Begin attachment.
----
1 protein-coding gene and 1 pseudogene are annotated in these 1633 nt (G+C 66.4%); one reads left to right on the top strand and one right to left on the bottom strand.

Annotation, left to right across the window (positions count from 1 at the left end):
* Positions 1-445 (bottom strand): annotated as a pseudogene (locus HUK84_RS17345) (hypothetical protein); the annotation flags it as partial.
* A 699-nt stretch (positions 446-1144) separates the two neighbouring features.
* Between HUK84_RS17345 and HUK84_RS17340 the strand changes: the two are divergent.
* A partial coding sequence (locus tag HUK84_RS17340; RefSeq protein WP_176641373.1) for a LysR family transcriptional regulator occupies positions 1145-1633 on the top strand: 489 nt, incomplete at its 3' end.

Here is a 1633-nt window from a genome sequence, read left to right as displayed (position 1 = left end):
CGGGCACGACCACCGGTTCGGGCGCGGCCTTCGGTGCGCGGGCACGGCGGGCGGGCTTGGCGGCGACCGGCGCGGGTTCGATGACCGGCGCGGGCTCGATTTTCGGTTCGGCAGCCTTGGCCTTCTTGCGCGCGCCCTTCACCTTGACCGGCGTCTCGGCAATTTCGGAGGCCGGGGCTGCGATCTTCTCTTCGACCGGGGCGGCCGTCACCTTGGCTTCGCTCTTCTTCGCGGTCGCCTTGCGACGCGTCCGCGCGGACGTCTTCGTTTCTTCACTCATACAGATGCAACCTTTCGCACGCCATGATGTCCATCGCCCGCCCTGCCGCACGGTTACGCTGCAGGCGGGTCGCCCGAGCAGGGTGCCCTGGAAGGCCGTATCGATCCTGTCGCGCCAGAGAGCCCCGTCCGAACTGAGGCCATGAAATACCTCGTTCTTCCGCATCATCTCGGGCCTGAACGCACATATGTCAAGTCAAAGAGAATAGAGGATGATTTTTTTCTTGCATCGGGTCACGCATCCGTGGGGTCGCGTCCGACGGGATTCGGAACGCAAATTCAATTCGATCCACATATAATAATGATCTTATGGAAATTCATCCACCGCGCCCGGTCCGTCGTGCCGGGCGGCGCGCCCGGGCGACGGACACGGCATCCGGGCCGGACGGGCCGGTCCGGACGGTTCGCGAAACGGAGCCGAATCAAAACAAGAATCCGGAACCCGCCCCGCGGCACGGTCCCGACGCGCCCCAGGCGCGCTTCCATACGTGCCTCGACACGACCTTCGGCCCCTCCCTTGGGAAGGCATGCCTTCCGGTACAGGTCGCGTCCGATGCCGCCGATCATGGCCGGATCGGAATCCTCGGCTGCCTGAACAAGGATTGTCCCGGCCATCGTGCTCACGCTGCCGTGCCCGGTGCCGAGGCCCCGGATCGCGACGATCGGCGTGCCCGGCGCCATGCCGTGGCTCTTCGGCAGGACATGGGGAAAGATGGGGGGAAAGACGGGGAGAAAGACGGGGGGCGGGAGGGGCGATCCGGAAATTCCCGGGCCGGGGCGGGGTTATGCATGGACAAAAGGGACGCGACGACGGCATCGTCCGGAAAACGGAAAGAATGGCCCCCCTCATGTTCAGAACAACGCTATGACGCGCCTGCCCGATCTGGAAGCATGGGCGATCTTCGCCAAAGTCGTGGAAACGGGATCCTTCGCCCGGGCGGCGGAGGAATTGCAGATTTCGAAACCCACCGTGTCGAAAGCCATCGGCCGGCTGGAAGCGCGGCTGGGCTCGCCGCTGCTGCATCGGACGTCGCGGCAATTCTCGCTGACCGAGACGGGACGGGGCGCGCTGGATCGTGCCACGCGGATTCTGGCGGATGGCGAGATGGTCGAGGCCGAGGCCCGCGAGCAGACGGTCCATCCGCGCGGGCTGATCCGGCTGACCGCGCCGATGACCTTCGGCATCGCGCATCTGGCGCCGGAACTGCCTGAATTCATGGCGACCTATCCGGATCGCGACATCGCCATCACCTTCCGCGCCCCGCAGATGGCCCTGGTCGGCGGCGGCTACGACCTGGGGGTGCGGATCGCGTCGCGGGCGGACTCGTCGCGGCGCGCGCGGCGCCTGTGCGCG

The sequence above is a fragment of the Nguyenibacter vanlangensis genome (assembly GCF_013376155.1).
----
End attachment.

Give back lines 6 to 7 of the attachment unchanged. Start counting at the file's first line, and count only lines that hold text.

* A partial coding sequence (locus tag HUK84_RS17340; RefSeq protein WP_176641373.1) for a LysR family transcriptional regulator occupies positions 1145-1633 on the top strand: 489 nt, incomplete at its 3' end.

Here is a 1633-nt window from a genome sequence, read left to right as displayed (position 1 = left end):